3) Add the eggs one at a time, beating after each addition until the batter looks fluffy. Scrape the bottom and sides of the bowl.

4) Beat in half the flour, then the cherry concentrate (or 1/4 cup applesauce). Scrape the bottom and sides of the bowl, then beat in the remaining flour and the applesauce.

5) Fold in the apples and nuts. Spoon the batter into the prepared pan.

6) Bake the cake for 55 to 65 minutes, until a cake tester inserted into the center comes out clean.

7) Remove the cake from the oven, and cool for 10 minutes before turning out of the pan.

8) Make the glaze by stirring all the ingredients in a small saucepan over low heat until the sugar dissolves. Brush on the warm cake. Allow the cake to cool completely before slicing.

Yield: 16 servings.


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  • star rating 10/26/2014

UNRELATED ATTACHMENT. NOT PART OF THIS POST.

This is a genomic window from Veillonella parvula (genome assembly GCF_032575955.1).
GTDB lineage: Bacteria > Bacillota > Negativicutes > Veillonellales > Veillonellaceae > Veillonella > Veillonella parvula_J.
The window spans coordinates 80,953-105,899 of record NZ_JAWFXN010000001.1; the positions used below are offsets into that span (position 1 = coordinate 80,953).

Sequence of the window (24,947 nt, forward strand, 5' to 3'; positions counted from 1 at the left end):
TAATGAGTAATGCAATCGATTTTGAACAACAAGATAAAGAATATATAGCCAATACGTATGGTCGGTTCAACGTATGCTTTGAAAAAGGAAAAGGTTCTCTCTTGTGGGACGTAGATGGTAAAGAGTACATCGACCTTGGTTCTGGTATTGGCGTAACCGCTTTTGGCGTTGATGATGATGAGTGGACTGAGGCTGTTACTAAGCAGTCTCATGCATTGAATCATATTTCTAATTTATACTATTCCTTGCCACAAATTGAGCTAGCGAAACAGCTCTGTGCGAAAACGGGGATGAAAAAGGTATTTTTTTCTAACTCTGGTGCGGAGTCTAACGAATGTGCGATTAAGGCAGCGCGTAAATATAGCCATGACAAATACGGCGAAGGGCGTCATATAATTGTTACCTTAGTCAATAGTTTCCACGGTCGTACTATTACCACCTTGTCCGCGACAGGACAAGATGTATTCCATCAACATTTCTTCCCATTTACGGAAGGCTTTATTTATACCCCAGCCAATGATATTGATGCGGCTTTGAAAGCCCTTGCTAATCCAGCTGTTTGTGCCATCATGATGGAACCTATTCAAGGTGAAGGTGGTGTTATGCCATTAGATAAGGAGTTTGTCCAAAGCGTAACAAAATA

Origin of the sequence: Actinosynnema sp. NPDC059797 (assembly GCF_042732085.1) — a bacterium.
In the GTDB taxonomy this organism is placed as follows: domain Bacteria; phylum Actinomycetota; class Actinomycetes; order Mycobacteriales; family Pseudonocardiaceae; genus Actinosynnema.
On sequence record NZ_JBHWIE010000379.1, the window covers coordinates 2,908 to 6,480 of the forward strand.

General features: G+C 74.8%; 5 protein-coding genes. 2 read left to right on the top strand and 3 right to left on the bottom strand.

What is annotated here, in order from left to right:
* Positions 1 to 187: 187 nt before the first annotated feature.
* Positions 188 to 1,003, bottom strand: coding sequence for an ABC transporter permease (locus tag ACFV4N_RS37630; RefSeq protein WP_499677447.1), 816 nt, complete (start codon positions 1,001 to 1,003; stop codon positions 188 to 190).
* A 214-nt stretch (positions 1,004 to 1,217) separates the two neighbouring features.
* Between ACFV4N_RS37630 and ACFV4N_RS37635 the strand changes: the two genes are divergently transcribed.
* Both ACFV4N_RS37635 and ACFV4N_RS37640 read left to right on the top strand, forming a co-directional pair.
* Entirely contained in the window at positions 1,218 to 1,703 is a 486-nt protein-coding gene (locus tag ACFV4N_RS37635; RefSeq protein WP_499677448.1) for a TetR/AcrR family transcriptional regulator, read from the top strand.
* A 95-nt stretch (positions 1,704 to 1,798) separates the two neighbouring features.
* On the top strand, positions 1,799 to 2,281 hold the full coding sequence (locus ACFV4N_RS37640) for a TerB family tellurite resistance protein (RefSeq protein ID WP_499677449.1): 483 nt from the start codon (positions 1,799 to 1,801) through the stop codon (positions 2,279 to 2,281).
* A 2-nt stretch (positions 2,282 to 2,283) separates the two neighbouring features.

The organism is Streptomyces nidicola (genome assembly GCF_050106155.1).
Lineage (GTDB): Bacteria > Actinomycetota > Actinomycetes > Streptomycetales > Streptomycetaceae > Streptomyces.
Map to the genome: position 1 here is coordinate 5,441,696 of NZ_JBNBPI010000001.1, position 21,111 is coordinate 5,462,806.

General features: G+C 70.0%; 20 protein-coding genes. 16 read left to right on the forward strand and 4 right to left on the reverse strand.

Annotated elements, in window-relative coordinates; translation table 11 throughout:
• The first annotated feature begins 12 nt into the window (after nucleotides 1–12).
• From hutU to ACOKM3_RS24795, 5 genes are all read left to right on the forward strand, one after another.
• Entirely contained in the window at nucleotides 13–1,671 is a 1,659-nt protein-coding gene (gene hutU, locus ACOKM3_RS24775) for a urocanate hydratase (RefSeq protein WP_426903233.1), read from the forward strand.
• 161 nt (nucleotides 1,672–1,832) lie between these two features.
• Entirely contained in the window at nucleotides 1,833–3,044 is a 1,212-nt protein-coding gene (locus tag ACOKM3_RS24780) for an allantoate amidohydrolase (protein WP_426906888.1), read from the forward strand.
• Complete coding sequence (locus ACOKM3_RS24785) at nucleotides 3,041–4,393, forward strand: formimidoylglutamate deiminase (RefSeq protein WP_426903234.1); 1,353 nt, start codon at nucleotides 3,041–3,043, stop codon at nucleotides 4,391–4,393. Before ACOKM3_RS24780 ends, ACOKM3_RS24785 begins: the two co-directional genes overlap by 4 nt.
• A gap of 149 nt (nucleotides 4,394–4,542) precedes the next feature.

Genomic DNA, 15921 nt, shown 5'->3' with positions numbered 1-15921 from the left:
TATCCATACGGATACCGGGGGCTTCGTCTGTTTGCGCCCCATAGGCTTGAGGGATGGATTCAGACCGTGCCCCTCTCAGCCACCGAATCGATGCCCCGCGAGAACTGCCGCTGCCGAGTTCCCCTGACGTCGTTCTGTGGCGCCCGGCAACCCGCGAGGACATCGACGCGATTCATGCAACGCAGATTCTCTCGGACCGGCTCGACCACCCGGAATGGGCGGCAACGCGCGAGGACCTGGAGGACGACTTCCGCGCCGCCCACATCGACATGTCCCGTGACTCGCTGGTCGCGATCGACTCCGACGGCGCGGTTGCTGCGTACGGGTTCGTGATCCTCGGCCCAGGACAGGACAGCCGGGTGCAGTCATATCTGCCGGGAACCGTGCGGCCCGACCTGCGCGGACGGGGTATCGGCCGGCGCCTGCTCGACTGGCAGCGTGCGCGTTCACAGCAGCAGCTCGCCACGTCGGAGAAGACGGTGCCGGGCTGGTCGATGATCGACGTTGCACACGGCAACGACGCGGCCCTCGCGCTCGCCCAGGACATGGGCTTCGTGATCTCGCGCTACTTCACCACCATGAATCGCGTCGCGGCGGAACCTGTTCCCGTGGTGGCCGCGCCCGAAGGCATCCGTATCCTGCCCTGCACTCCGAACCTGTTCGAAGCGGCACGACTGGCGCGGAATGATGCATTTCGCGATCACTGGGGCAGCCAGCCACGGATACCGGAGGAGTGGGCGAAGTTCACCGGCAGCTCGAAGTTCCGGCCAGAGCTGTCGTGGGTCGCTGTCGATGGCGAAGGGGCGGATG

• Cindiani from KAF Community
  • My family did not care for this one at all - and my guys rarely encounter a baked good that they don't like. For a great apple cake, I recommend the Old-fashioned Apple Cake with Brown Sugar Frosting, instead of this one. We'd love to know what they look for in an apple cake! I'm glad that we have a recipe they enjoy. Happy baking! Laurie@KAF
  • star rating 10/04/2014
  • Carla from MA
  • I would like to make this cake for an event using a half-sheet pan. Do you think doubling the recipe would work for a cake that size? Perfect autumn cake. All the smells and tastes of the season.
    Yes, I think this would bake up nicely in a half sheet pan. You are wise to at least double the recipe. There may be some left over for a few mini quick breads or muffins! Elisabeth@KAF
  • star rating 09/18/2014
  • Patbrett from KAF Community
  • I love this recipe and have been asked to make it as a tiered wedding cake. The layers would be 12, 10 and 8 inches. Do you think it would bake well in 2 inch pans of this size? Do you have any tips for me?
    Do we have tips for you! Check out the blog titled "Wedding Cakes" from May 9, 2014. There are links to recipes, pans, baking times and lots of other practical advice. Happy Baking! Irene@KAF